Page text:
Reading, Pa., was once so well off that it had a Monopoly card named after it: Reading Railroad.
But the city has fallen on tough times. Every year, the people who run Reading struggle to come up with millions of dollars to patch holes in the budget.
A few years back, the city sold a whole lake. The county paid $4 million for it. But the budget holes persisted. In 2009, Reading needed to come up with another $11 million.
That's when the mayor, Thomas McMahon, decided it was time for Reading to throw in the towel. On Sept. 10, 2009, McMahon sat in his mayor chair and wrote a letter to the state of Pennsylvania, asking that his city be declared, basically, a financial disaster area.
"It's as if to say, 'I know I have a very serious health issue, now I'm finally going to go and get this pain looked after,'" McMahon says. "Somebody's going to help me with it."
That somebody was a financial doctor of sorts. A guy with orange-ish hair and an enormous laugh, who moonlights as an amateur sports broadcaster. His name's Gordon Mann. His job is to drive around Pennsylvania visiting ailing cities.
Mann is part of a special team from the state. Pennsylvania has a program called Act 47 where a city or town, often instead of declaring bankruptcy, can ask the state to come in and, hopefully, fix things. There are 20 municipalities in the program right now.
When Mann comes into a new town, he talks to people, and dives into the numbers. He often finds city officials aren't clear on the details of their own finances:
A lot of what we find when we come into these cities is early on they just don't know. What are their expenses? I don't know. How many employees do we have? I don't know. Can you pay your bills next month? I hope so.
In Reading, there was even a box of checks sitting uncashed in somebody's office. It was discovered by David Kersley, another expert called in from outside to help Reading.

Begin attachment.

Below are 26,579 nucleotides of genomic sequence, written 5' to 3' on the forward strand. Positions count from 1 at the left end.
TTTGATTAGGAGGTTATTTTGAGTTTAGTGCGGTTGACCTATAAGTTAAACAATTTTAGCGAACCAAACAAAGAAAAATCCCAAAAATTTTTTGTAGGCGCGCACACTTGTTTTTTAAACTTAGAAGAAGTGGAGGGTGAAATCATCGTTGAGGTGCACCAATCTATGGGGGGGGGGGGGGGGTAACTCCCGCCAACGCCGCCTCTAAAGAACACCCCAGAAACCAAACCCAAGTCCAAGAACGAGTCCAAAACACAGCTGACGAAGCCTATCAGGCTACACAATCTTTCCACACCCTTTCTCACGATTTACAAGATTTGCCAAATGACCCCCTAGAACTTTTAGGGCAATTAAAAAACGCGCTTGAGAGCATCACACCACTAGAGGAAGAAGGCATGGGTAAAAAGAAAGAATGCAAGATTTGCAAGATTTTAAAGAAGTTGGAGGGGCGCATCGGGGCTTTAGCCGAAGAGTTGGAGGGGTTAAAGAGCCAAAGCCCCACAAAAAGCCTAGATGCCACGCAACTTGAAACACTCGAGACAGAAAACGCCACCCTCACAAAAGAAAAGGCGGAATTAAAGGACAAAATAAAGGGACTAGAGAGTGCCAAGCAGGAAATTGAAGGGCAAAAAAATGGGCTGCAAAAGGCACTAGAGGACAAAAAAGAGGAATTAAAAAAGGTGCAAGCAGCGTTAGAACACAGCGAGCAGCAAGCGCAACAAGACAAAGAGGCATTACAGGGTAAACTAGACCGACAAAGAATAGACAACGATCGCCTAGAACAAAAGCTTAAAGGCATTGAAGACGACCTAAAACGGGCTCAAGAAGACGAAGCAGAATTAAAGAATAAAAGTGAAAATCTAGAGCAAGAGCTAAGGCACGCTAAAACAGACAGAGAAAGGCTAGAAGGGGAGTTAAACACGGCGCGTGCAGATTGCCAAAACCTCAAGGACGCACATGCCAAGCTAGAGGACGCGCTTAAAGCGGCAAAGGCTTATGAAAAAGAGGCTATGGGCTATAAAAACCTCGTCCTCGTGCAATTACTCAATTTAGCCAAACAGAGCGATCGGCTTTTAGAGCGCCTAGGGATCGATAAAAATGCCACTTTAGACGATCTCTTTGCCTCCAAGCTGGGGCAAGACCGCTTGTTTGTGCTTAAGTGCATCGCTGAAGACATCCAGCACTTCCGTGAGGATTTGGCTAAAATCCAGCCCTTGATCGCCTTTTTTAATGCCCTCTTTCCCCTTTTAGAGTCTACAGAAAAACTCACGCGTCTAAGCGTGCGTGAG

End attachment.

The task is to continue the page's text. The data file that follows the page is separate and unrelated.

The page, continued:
Kersley found the checks through one technique he uses to understand how a city functions: Sometimes he'll imagine himself as piece of paperwork, and walk himself through the system.
So one day in Reading, he pretends he's a zoning permit. And he goes from office to office — the way a zoning permit would — and in one office, he sees a lady flipping through a box of checks written to the city.
She tells him all the checks have come in with zoning permits. When they come in, they go in this box.
"Hundreds and hundreds of checks in a shoebox," Kersley says. "Here we are, a financially distressed city. And you walk into an office and you find a shoebox full of checks."
Gordon Mann, the financial doctor, found a lot more than that. He uncovered $11 million that was grabbed from the sewer fund to cover a gap in 2009.
Weirdly, no one in City Hall seemed to know it had happened.
The city council says it didn't know. McMahon, the mayor, says he didn't know either:
I was amazed to find out we had done this ... the loose accounting system that we had just didn't reveal that until the end of the year...
There may have been one or two people who knew about it. There may have been a case where they said, "Let's see if we can resolve this without getting the mayor all upset." And I think we've had some discussion afterwards to say, "Let's not do this again."
Mann says cities dipping into restricted sewer funds like this isn't unusual. Cities are trying everything they can to stay afloat, to keep paying their firefighters and police officers.
Reading recently made a list of everything the city does, and ranked them in order of priority. Last on the list: Painting the lines on the city's streets and curbs.
So the city stopped doing that. Some citizens have taken to painting their own curbs; the city's public works department provides the paint.
But Reading, like a lot of places, has real long-term problems.
Even if the city never paints another curb and cashes every check that comes in, the problems would persist. Reading is shrinking, as residents move away faster than new people move in.
"This is the same story as it is in Allentown, York, Johnstown, Easton, Scranton," Mann says.
Mann's prescription for Reading runs to 300 pages. (Read it here.)
He says the city needs to freeze wages for three years. He says police, fire and all other union employees have to pay more of their health benefits. And the city has to raise taxes.
It's strong medicine. It'll put the city on better footing. But it still may not be a cure. Copyright 2011 National Public Radio. To see more, visit http://www.npr.org/.